Biomass fuel is used for facility heating, electric power generation, and combined heat and power. The term biomass encompasses a large variety of materials, including wood from various sources, agricultural residues, and animal and human waste.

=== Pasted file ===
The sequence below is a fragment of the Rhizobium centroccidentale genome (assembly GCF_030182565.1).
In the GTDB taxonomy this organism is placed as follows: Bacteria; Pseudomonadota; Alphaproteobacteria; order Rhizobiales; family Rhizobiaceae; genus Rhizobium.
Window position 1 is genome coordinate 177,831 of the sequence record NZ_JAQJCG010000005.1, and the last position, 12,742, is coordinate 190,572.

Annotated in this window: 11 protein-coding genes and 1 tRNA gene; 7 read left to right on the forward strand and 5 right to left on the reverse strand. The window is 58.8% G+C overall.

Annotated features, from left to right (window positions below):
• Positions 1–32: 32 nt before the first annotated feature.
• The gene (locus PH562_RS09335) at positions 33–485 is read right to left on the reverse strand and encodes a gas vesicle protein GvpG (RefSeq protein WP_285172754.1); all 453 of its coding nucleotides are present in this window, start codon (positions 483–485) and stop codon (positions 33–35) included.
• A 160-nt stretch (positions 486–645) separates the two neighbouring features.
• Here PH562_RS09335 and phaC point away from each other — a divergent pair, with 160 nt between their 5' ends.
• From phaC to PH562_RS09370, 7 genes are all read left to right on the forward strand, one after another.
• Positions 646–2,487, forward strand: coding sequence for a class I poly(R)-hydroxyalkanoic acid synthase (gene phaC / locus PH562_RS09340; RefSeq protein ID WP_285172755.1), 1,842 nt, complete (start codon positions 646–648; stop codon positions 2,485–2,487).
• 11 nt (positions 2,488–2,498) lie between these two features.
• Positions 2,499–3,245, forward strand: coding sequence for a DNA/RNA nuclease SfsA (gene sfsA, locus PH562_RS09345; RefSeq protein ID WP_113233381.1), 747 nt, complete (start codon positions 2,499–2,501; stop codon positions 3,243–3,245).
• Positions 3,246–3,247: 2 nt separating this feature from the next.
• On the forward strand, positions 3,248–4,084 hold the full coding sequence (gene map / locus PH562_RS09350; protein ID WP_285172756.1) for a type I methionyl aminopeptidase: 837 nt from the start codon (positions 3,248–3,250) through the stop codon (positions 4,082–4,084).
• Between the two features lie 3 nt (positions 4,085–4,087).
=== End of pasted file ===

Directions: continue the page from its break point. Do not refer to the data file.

Biomass can be converted into electric power through several methods. The most common is direct combustion of biomass material, such as agricultural waste or woody materials. Other options include gasification, pyrolysis, and anaerobic digestion. Gasification produces a synthesis gas with usable energy content by heating the biomass with less oxygen than needed for complete combustion. Pyrolysis yields bio-oil by rapidly heating the biomass in the absence of oxygen. Anaerobic digestion produces a renewable natural gas when organic matter is decomposed by bacteria in the absence of oxygen. Different methods work bet with different types of biomass. Typically, woody biomass such as wood chips, pellets, and sawdust are combusted or gasified to generate electricity. Corn stover and wheat straw residues are baled for combustion or converted into a gas using an anaerobic digester. Very wet wastes, like animal and human wastes, are converted into a medium-energy content gas in an anaerobic digester. In addition, most other types of biomass can be converted into bio-oil through pyrolysis, which can then be used in boilers and furnaces. At present, more and more factories choose biomass as fuel to generate electricity. Compared to many other renewable energy options, biomass has the advantage of dispatchability, meaning it is controllable and available when needed, similar to fossil fuel electric generation systems. Using biomass fuel to generate electricity is not only a reutilization of energy, but also a cost saving.